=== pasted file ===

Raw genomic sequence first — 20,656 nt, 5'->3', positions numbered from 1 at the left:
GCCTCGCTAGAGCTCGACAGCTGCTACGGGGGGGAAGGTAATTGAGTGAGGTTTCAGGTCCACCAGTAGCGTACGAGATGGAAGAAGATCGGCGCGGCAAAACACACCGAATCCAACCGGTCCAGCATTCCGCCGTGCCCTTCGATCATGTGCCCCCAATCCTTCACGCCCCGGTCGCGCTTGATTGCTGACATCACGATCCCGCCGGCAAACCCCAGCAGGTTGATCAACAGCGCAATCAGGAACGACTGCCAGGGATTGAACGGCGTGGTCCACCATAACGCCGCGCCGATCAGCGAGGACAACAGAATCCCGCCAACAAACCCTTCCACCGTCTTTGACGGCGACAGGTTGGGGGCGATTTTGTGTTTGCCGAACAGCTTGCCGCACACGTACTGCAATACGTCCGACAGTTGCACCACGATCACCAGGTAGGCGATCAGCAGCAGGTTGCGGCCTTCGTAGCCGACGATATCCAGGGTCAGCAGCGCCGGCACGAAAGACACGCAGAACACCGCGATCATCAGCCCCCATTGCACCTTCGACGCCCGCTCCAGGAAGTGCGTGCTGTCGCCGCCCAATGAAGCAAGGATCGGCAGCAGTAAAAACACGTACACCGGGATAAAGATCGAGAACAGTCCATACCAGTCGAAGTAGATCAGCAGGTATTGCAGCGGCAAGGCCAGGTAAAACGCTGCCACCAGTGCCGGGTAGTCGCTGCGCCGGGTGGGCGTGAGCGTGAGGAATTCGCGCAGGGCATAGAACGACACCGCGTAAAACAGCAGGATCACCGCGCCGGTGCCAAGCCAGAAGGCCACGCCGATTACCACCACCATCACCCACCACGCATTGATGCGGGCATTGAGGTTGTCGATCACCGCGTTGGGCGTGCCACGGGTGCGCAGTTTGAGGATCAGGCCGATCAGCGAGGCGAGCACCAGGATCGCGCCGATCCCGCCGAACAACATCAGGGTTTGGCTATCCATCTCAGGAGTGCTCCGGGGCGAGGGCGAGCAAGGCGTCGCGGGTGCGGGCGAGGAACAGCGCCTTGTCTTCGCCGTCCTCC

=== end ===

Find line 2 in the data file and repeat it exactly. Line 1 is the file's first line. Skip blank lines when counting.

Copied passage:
GCCTCGCTAGAGCTCGACAGCTGCTACGGGGGGGAAGGTAATTGAGTGAGGTTTCAGGTCCACCAGTAGCGTACGAGATGGAAGAAGATCGGCGCGGCAAAACACACCGAATCCAACCGGTCCAGCATTCCGCCGTGCCCTTCGATCATGTGCCCCCAATCCTTCACGCCCCGGTCGCGCTTGATTGCTGACATCACGATCCCGCCGGCAAACCCCAGCAGGTTGATCAACAGCGCAATCAGGAACGACTGCCAGGGATTGAACGGCGTGGTCCACCATAACGCCGCGCCGATCAGCGAGGACAACAGAATCCCGCCAACAAACCCTTCCACCGTCTTTGACGGCGACAGGTTGGGGGCGATTTTGTGTTTGCCGAACAGCTTGCCGCACACGTACTGCAATACGTCCGACAGTTGCACCACGATCACCAGGTAGGCGATCAGCAGCAGGTTGCGGCCTTCGTAGCCGACGATATCCAGGGTCAGCAGCGCCGGCACGAAAGACACGCAGAACACCGCGATCATCAGCCCCCATTGCACCTTCGACGCCCGCTCCAGGAAGTGCGTGCTGTCGCCGCCCAATGAAGCAAGGATCGGCAGCAGTAAAAACACGTACACCGGGATAAAGATCGAGAACAGTCCATACCAGTCGAAGTAGATCAGCAGGTATTGCAGCGGCAAGGCCAGGTAAAACGCTGCCACCAGTGCCGGGTAGTCGCTGCGCCGGGTGGGCGTGAGCGTGAGGAATTCGCGCAGGGCATAGAACGACACCGCGTAAAACAGCAGGATCACCGCGCCGGTGCCAAGCCAGAAGGCCACGCCGATTACCACCACCATCACCCACCACGCATTGATGCGGGCATTGAGGTTGTCGATCACCGCGTTGGGCGTGCCACGGGTGCGCAGTTTGAGGATCAGGCCGATCAGCGAGGCGAGCACCAGGATCGCGCCGATCCCGCCGAACAACATCAGGGTTTGGCTATCCATCTCAGGAGTGCTCCGGGGCGAGGGCGAGCAAGGCGTCGCGGGTGCGGGCGAGGAACAGCGCCTTGTCTTCGCCGTCCTCC